The only false moment came with some very literal dialogue from Pete’s drivers ed girl Jenny. She talked about how “time feels like its speeding up” which seemed like a reference to how the 1960s was such a decade of change. But would someone at the time have actually said that?

Otherwise I thought this was excellent. Entertaining, interesting, well crafted and capturing Pete and Lane nicely in their frustration.

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  • This was as good an episode of television as I have seen. Didn't miss any beats and all the highs had me cheering.
    Not every episode of television can take you through the range of emotions this episode did. It was funny, dramatic and tragic. This show continues to be one of the best on television along with Justified and Game of Thrones.
    Thanks for the forum Robin

    Viewer score: 85 / 100

    Posted by Kayode from Baltimore, 21/04/2012 12:04am (6 years ago)

  • Thanks for all the comments guys. Great stuff.

    I also spotted the Charles Widmore similarity but didn't think that of course Whitman would have more resonance to Don. Nice explanation of the faucet too :-)

    Posted by The TV Critic, 20/04/2012 10:16am (6 years ago)

  • I also loved everything about Joan getting up to open the door. Best moment of the show.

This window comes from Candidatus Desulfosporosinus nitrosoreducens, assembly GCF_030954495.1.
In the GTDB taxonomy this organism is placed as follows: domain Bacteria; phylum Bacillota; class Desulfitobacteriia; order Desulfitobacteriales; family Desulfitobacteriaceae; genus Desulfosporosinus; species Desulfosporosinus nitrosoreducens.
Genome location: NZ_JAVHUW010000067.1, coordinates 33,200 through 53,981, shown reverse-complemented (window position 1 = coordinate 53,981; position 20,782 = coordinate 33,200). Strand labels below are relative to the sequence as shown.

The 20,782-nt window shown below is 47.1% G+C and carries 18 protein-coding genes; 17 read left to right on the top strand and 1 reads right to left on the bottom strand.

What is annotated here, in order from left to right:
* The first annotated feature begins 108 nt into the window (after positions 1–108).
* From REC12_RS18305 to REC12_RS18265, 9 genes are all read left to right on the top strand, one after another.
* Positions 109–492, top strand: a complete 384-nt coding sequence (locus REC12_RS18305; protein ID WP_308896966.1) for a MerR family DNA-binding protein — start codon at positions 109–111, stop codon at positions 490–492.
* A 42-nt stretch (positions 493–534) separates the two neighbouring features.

I also liked the subtlety when Ken's wife incorrectly refers to the Texas A&M shooter Charles Whitman as "Charles Whitmore" and Don, whose real surname is also Whitman, solemnly corrects her. (Also, maybe that was a tacit nod to "Lost" since it almost sounds like she said Charles Widmore.)

    I agree about the "time speeding up" line which was a McGuffin serving to accentuate Pete's own inner conflict. Along those lines, the dripping faucet is an evocative metaphor. The show ends with Pete telling Don he he has nothing when the whole episode focuses on how "rich" Pete's life appears to be. How he has a great home in a great neighborhood with a beautiful baby and charming wife. His life is like that toolbox by his dripping faucet: it seems to have everything and anything could need, yet he doesn't know how to use any of it. So he is unable to stop that nagging, continuous drip of dissatisfaction. No wonder he wants to be king.

    Viewer score: 76 / 100

    Posted by jeremy, 20/04/2012 4:50am (6 years ago)

  • Pete Campbell got ounched, really need I say more. I have been waiting for this since the actor played Connor on Angel. Seriously though it was a great episode but Pete got punched!

    Viewer score: 82 / 100

    Posted by Derek, 18/04/2012 3:55am (6 years ago)

  • I forgot to mention how much I liked Pete's side story of Driver's Ed and his flirtation with the young girl. I was sure that he was going to choose the 'pouty virgin' routine from the girl at 'the party' and then was surprised when he chose the 'king' line as the preferred fantasy.

    Posted by Yogabon, 17/04/2012 6:57pm (6 years ago)

  • I loved this episode. Many quiet moments really sold it; Trudy's look of confidence after hanging up the phone with Don, (and his look of knowing he'd been had), The partners faces and actions surrounding Laine's challenge to Campbell, Joan opening the door after Laine's kiss.
    The fight was beautiful paced and so well acted by all - I laughed almost as hard as when Betty got out the shotgun and blew the pigeon's out of the sky in an early season.

    Viewer score: 85 / 100

    Posted by Yogabon, 17/04/2012 10:52am (6 years ago)